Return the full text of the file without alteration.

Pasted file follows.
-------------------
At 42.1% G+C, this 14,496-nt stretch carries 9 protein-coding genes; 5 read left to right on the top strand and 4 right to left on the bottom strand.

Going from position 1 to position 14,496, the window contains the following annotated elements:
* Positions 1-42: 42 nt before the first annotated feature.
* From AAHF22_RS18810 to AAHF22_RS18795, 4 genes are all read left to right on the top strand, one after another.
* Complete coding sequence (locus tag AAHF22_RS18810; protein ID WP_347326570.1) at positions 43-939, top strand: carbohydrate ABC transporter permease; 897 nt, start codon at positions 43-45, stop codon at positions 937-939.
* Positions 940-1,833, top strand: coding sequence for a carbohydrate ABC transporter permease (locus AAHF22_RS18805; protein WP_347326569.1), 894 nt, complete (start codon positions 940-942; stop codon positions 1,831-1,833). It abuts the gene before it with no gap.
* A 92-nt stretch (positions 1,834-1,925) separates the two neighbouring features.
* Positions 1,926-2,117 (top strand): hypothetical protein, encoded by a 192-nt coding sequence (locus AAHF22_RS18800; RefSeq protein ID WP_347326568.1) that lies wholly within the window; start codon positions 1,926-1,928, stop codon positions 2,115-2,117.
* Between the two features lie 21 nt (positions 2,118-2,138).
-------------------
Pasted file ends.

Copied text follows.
At 42.1% G+C, this 14,496-nt stretch carries 9 protein-coding genes; 5 read left to right on the top strand and 4 right to left on the bottom strand.

Going from position 1 to position 14,496, the window contains the following annotated elements:
* Positions 1-42: 42 nt before the first annotated feature.
* From AAHF22_RS18810 to AAHF22_RS18795, 4 genes are all read left to right on the top strand, one after another.
* Complete coding sequence (locus tag AAHF22_RS18810; protein ID WP_347326570.1) at positions 43-939, top strand: carbohydrate ABC transporter permease; 897 nt, start codon at positions 43-45, stop codon at positions 937-939.
* Positions 940-1,833, top strand: coding sequence for a carbohydrate ABC transporter permease (locus AAHF22_RS18805; protein WP_347326569.1), 894 nt, complete (start codon positions 940-942; stop codon positions 1,831-1,833). It abuts the gene before it with no gap.
* A 92-nt stretch (positions 1,834-1,925) separates the two neighbouring features.
* Positions 1,926-2,117 (top strand): hypothetical protein, encoded by a 192-nt coding sequence (locus AAHF22_RS18800; RefSeq protein ID WP_347326568.1) that lies wholly within the window; start codon positions 1,926-1,928, stop codon positions 2,115-2,117.
* Between the two features lie 21 nt (positions 2,118-2,138).